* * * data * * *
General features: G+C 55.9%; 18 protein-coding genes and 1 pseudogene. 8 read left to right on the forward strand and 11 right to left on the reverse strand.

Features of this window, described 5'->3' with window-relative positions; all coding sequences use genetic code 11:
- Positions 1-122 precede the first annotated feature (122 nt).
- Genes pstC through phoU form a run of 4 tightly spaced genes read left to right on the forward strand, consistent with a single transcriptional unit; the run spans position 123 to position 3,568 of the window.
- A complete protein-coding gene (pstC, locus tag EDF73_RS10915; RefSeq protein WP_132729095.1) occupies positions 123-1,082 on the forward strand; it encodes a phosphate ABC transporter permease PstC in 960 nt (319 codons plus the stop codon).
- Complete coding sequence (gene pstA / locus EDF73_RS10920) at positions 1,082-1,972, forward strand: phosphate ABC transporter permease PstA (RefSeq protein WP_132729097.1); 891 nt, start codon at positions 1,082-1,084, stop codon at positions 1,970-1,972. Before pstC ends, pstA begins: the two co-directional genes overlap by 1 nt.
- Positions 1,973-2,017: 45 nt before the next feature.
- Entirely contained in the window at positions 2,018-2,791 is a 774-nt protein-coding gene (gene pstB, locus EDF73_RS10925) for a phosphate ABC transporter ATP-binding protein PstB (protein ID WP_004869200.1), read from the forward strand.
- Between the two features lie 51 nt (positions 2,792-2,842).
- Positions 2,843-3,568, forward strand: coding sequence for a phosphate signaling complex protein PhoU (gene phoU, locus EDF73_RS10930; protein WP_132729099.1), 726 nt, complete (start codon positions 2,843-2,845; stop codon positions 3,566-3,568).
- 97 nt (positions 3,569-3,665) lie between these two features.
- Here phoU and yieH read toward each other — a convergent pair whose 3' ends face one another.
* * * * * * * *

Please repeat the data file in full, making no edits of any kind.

General features: G+C 55.9%; 18 protein-coding genes and 1 pseudogene. 8 read left to right on the forward strand and 11 right to left on the reverse strand.

Features of this window, described 5'->3' with window-relative positions; all coding sequences use genetic code 11:
- Positions 1-122 precede the first annotated feature (122 nt).
- Genes pstC through phoU form a run of 4 tightly spaced genes read left to right on the forward strand, consistent with a single transcriptional unit; the run spans position 123 to position 3,568 of the window.
- A complete protein-coding gene (pstC, locus tag EDF73_RS10915; RefSeq protein WP_132729095.1) occupies positions 123-1,082 on the forward strand; it encodes a phosphate ABC transporter permease PstC in 960 nt (319 codons plus the stop codon).
- Complete coding sequence (gene pstA / locus EDF73_RS10920) at positions 1,082-1,972, forward strand: phosphate ABC transporter permease PstA (RefSeq protein WP_132729097.1); 891 nt, start codon at positions 1,082-1,084, stop codon at positions 1,970-1,972. Before pstC ends, pstA begins: the two co-directional genes overlap by 1 nt.
- Positions 1,973-2,017: 45 nt before the next feature.
- Entirely contained in the window at positions 2,018-2,791 is a 774-nt protein-coding gene (gene pstB, locus EDF73_RS10925) for a phosphate ABC transporter ATP-binding protein PstB (protein ID WP_004869200.1), read from the forward strand.
- Between the two features lie 51 nt (positions 2,792-2,842).
- Positions 2,843-3,568, forward strand: coding sequence for a phosphate signaling complex protein PhoU (gene phoU, locus EDF73_RS10930; protein WP_132729099.1), 726 nt, complete (start codon positions 2,843-2,845; stop codon positions 3,566-3,568).
- 97 nt (positions 3,569-3,665) lie between these two features.
- Here phoU and yieH read toward each other — a convergent pair whose 3' ends face one another.